Alter your pattern to adjust working the night shift. For example.
1430: wake up, personal hygiene
1500: first meal
1600: work starts
0000: work ends
0000-0530: personal time (to include naps if you want)
0530-0730: PT
0730-0830: last meal, personal hygiene
0830-1430: sleep

I get it. It sucks. It might not be the best leadership decision, but it’s not an illegal leadership decision. However professional your approach might be, the most effective approach (for everyone) is to just show up, sound off like Forrest Gump in basic training, and after the 1SG feels like his point has been made, things will go back to normal.

Best of luck
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SSG Cliff Richardson
SSG Cliff Richardson
1 mo
In my day the 1sg, amongst others didn't give a rat's ass how much sleep you had, you were expected to drive on, no matter what. In schools, basic, and other hard training schools, ie. Rangers, SF Q - course, etc. you only were allowed 4 - 6 hrs.
Basic I don't know, I was a branch transfered from USMC - Army. Basic and schools are the only place you are guarrenteed rest, if you are in a leadership position you can just about forget this. There is no rest for those deployed, or in a combat zone, you get what you get, once again leadership in combat zone gets very little, and sometimes nothing!!!
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LtCol G6
LtCol (Join to see)
1 mo
Something for you to consider as you develop. The question here isnt about how much sleep this soldier gets or how she schedules her time. The question is: does the leadership make the same demands of all its people to ensure no one is carrying a heaver load (ie no favoritism, especially one of convenience for the commander / SgtMaj).
When you have shift workers in your section, you have to a. ensure the unit functions are accommodating of all schedules as best you can, or b. hold the same event multiple times to accommodate.
Here is a question back to you and all the others here to turn this around. - Why is the CO and SgtMaj so lazy they arent holding multiple pt events during the day that accommodate each of the schedules? Can they not hack the extra PT? Can they not manage their time properly to do so? What is the excuse of the SgtMaj and the CO that THEY need so much sleep that they cant do additional events?
Bottomline, the onus is on the CO and the SgtMaj to ensure their soldiers arent being punished for having the off shifts.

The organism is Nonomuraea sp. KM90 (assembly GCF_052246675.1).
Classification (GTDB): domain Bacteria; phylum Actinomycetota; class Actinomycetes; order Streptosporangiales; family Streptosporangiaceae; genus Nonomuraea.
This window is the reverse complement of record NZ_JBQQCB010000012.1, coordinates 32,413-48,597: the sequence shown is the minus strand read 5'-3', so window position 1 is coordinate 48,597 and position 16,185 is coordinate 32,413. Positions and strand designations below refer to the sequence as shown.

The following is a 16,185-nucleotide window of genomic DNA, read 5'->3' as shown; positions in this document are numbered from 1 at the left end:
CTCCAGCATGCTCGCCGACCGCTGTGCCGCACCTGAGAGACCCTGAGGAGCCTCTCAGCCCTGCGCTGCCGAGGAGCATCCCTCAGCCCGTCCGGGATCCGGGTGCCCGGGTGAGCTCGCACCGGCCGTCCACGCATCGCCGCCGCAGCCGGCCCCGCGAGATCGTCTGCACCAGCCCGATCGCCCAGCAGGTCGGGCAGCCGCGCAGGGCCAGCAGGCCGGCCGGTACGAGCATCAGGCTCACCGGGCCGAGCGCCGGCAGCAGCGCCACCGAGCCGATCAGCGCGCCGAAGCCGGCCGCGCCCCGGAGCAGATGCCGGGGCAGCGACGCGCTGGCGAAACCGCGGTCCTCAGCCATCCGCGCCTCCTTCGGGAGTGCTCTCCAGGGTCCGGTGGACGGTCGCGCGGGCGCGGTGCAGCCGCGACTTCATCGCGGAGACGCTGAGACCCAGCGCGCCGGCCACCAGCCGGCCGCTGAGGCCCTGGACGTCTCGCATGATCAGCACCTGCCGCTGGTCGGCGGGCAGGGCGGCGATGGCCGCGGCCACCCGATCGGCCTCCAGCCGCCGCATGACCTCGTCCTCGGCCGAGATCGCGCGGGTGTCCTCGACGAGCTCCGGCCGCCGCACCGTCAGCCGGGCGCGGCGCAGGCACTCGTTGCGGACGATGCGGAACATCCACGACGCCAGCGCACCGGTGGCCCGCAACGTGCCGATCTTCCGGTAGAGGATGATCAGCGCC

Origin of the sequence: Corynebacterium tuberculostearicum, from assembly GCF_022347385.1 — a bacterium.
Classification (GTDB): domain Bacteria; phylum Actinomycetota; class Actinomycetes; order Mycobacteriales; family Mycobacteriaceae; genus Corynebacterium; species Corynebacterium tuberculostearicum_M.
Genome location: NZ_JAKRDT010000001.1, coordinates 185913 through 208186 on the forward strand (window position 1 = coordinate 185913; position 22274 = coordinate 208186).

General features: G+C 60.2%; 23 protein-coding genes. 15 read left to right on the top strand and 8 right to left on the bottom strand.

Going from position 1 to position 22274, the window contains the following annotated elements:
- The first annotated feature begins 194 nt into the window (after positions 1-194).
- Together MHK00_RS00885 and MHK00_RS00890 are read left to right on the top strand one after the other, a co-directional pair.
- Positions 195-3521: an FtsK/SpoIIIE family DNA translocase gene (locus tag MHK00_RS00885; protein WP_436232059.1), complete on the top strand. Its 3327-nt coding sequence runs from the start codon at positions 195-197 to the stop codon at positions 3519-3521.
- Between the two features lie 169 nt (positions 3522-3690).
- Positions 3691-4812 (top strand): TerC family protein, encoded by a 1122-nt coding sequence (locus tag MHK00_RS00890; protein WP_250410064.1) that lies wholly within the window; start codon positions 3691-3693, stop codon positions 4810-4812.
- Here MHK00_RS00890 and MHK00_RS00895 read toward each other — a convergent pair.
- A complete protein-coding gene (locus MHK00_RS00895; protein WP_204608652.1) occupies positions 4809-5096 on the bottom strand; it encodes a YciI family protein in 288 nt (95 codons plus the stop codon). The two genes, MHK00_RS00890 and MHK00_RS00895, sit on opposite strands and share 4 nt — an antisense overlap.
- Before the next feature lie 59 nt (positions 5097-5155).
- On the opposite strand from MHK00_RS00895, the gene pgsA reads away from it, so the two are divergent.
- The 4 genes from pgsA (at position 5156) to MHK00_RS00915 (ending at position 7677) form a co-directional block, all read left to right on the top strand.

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MSG Lon Averkamp
MSG Lon Averkamp
17 d
SSG Cliff Richardson - Been there; Done that.. I spent over 8 years in Special Forces: However.... The solder who brought up the question works in a Military Hospital. If you are a Paratrooper, Ranger, or regular Infantryman, you can "Drive-On" by putting one foot in front of the other. A Hospital is a bit different. I do not know if the soldier is a Medic, Clerk, Corpsman, or Lab Tech, but they are not the kind of job that you want a sleep-deprived soldier doing -- especially a soldier working the 16:00-24:00 shift.
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SSG Cliff Richardson
SSG Cliff Richardson
17 d
MSG Lon Averkamp - Granted, the individual works in a hospital, nothing specified about job, take into consideration that if the individual did work in an area as you say" you don't want a sleep deprived soldier doing " I'm sure that his COD would make sure that he had all the rest required to do that kind of a job. Since nothing was stated as to what type of section he worked in, most of us that are not of the modern army thinking pattern, or geared in the brain housing group to do so, assumed that it in general is a time management problem. Maybe we should think deeper into the subjects train of thought, and try to see the unforseen things that help make the wheels spin. I knew the PA, and his staff of medics that were assigned to our batallion, they drove on just as we did sometimes with little or no sleep, a buddy of mine was with 10th SFGA in Bad Tölz Germany as an 18 D, they he said often trained that way, his comment on that was, " Battlefields don't have time schedules, neither do we ". Question is this person stationed in the states, where it is most likley a peacetime secnario, ie when I was stationed in FT. Polk LA, there was no combat true mission, be combat ready, and improve the quality of life. Maybe he is in one of those places???